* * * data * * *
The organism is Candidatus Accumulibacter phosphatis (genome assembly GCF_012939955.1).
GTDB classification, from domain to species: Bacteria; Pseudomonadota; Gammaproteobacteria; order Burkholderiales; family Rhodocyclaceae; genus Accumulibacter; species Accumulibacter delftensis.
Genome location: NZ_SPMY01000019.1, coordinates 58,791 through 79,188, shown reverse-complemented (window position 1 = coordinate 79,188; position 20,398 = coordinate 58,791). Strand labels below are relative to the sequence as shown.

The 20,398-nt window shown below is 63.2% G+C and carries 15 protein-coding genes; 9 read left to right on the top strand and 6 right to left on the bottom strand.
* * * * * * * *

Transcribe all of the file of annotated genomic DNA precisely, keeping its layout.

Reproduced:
The organism is Candidatus Accumulibacter phosphatis (genome assembly GCF_012939955.1).
GTDB classification, from domain to species: Bacteria; Pseudomonadota; Gammaproteobacteria; order Burkholderiales; family Rhodocyclaceae; genus Accumulibacter; species Accumulibacter delftensis.
Genome location: NZ_SPMY01000019.1, coordinates 58,791 through 79,188, shown reverse-complemented (window position 1 = coordinate 79,188; position 20,398 = coordinate 58,791). Strand labels below are relative to the sequence as shown.

The 20,398-nt window shown below is 63.2% G+C and carries 15 protein-coding genes; 9 read left to right on the top strand and 6 right to left on the bottom strand.